Published on March 18, 2016 by Dr. Randal S. Olson
3 min READ
I've been a moderator of /r/DataIsBeautiful -- one of the largest online communities dedicated to data analysis and visualization -- for the past 2 1/2 years. During that time, I've reviewed thousands of data visualizations created by amateurs and professionals alike.
(For those not in the know: Moderators on Reddit volunteer their time to help run the subreddits, remove spam, enforce posting rules, and various other tasks to keep the subreddits on-topic and spam-free.)
For this post, I thought it would be a fun exercise to visualize how /r/DataIsBeautiful's posting rules have evolved over time. After all, it only seems appropriate that a /r/DataIsBeautiful moderator would analyze and visualize their own community, right?
/r/DataIsBeautiful currently has five core posting rules (1-5), and three experimental rules (6-8):
These posting rules try to provide objective criteria for what makes an appropriate /r/DataIsBeautiful post, and generally make sure that:
I've always been curious about the relative importance of these rules over time, so I analyzed the Reddit comment cache on BigQuery, parsed out the official moderator comments that /r/DataIsBeautiful moderators made when removing posts, and binned them by month.
I was able to analyze the comments between January 2013 and January 2016, which provides a unique perspective on the subreddit before and after it became a default subreddit in early 2014.
By far, the two biggest reasons for posts being removed on Reddit are:
Today, those two reasons constitute roughly 50% and 40% of all post removals, respectively.
Interestingly, ever since it defaulted /r/DataIsBeautiful has been receiving increasingly more posts that don't even include data visualizations. I believe this trend highlights the importance of an active moderation team as a community grows: As /r/DataIsBeautiful's subscriber numbers climbed from the hundreds of thousands into the millions, the moderators were there to help the community stay on track and share relevant content.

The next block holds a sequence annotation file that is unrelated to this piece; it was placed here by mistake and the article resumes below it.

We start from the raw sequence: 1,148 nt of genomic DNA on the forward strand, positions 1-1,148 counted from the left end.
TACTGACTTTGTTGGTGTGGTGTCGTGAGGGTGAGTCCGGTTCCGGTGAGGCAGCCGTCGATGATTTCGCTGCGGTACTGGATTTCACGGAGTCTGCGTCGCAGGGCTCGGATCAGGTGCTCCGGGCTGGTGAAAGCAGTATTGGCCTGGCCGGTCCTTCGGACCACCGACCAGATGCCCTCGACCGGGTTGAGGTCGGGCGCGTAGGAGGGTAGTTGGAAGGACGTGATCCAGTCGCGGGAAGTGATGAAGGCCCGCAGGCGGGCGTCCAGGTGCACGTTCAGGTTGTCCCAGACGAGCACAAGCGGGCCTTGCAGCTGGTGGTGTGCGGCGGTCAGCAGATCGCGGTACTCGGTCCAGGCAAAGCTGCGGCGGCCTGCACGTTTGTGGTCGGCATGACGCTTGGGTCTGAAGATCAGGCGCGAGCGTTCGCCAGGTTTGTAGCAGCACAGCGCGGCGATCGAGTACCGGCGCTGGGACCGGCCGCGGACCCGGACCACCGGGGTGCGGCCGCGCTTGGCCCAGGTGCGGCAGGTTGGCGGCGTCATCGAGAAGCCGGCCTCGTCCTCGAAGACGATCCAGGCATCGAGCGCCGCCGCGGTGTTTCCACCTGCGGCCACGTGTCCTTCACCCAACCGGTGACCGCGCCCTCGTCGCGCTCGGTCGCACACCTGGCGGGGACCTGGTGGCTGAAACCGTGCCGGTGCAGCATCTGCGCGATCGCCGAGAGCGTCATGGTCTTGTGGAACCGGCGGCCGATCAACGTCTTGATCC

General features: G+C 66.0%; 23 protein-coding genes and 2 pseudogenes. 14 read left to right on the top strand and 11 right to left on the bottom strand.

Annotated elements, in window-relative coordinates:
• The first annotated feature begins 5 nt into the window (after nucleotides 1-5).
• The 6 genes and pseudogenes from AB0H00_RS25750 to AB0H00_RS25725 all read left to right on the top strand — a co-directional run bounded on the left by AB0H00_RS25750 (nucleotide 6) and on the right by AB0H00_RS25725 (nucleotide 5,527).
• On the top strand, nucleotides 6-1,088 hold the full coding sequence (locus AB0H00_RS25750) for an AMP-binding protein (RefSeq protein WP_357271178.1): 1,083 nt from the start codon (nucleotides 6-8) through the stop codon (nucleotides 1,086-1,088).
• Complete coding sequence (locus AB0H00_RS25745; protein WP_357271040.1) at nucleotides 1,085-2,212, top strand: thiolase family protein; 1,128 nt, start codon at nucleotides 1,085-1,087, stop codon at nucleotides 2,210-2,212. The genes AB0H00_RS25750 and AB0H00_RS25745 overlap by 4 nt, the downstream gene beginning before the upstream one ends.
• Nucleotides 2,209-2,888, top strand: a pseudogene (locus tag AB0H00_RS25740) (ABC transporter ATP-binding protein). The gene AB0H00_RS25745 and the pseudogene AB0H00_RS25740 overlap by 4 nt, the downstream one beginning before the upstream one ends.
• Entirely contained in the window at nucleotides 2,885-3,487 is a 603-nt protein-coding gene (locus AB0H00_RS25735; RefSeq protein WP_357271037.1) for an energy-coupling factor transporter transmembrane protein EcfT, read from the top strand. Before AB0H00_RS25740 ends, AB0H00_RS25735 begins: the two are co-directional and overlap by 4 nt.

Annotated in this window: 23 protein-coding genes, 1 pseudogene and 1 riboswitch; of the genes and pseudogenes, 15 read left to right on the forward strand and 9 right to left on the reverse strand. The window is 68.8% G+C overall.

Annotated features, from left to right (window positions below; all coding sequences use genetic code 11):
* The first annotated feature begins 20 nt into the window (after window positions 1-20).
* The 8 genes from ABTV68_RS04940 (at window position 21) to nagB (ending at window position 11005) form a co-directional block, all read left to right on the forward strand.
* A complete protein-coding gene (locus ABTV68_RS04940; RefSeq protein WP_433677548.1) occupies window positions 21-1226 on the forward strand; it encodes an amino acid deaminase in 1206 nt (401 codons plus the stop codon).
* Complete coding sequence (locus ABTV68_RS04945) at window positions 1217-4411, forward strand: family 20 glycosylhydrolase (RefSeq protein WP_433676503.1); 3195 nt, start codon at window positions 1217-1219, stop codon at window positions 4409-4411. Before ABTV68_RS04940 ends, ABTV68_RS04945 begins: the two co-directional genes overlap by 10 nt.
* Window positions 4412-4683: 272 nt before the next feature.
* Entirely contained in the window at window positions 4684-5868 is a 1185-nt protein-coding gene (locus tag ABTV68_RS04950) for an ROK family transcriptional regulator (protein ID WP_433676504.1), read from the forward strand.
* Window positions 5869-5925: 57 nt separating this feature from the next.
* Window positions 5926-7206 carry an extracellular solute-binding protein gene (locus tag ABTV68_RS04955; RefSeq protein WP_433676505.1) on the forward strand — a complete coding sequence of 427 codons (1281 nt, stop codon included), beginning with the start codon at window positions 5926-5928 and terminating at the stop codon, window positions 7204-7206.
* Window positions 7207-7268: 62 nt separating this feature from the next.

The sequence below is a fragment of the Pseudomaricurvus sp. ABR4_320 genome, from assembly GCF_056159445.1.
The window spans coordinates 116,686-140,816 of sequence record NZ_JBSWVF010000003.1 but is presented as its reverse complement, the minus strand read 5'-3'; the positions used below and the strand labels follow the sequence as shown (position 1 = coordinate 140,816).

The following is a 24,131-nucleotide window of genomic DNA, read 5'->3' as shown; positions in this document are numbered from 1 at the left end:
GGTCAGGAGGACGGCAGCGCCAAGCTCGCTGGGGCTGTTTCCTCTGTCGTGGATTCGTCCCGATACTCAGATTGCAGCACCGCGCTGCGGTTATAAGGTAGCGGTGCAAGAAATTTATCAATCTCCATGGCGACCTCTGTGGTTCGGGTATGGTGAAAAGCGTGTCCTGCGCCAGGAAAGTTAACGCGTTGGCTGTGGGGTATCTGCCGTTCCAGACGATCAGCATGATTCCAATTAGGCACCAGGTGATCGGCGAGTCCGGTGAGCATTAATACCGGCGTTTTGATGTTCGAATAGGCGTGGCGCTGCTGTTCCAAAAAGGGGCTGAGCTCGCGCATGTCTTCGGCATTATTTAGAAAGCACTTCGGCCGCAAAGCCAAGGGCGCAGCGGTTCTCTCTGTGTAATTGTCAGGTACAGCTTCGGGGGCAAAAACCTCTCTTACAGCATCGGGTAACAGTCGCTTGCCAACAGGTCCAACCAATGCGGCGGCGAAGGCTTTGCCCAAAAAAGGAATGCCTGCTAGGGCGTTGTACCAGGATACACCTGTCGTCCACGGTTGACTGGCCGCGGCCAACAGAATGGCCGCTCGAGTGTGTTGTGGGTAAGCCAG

You'll also notice that there was a stint in 2014 where the moderation team required that all posts linking directly to images must link to PNGs (due to text quality issues with JPEGs), but that rule was replaced when we enacted the rule requiring that all posts link directly to the original source. Since only Original Content creators can post direct links to images now, we decided that it was best to allow them to decide how they wanted to share their content.
You may also notice the lack of the "no political posts except for Thursdays" rule, which was introduced in February 2016. Since February 2016's comment data is not yet available, I'll have to leave that analysis for a future post.
For completeness, I've also included the raw counts for each post removal reason below.
You'll likely notice the spike in "original source" removals in late 2014, which was due to the /r/DataIsBeautiful mod team more strictly enforcing directly links to the original source. The community took a couple months to get used to the rule, but eventually returned to normal.
For the most part, posting rules 3-8 deal with edge cases: Posters confusing infographics with data visualizations, sensationalized post titles, or reposts of links that were already shared recently. While theserules are nonetheless important, this analysis has shown us that only two of the eight posting rules play the most important role in keeping /r/DataIsBeautiful on track.
We'll be sure to continually review and revise these posting rules as the /r/DataIsBeautiful community grows. If you have ideas on how we can improve the community -- through posting rules or otherwise -- please reach out to us by modmail.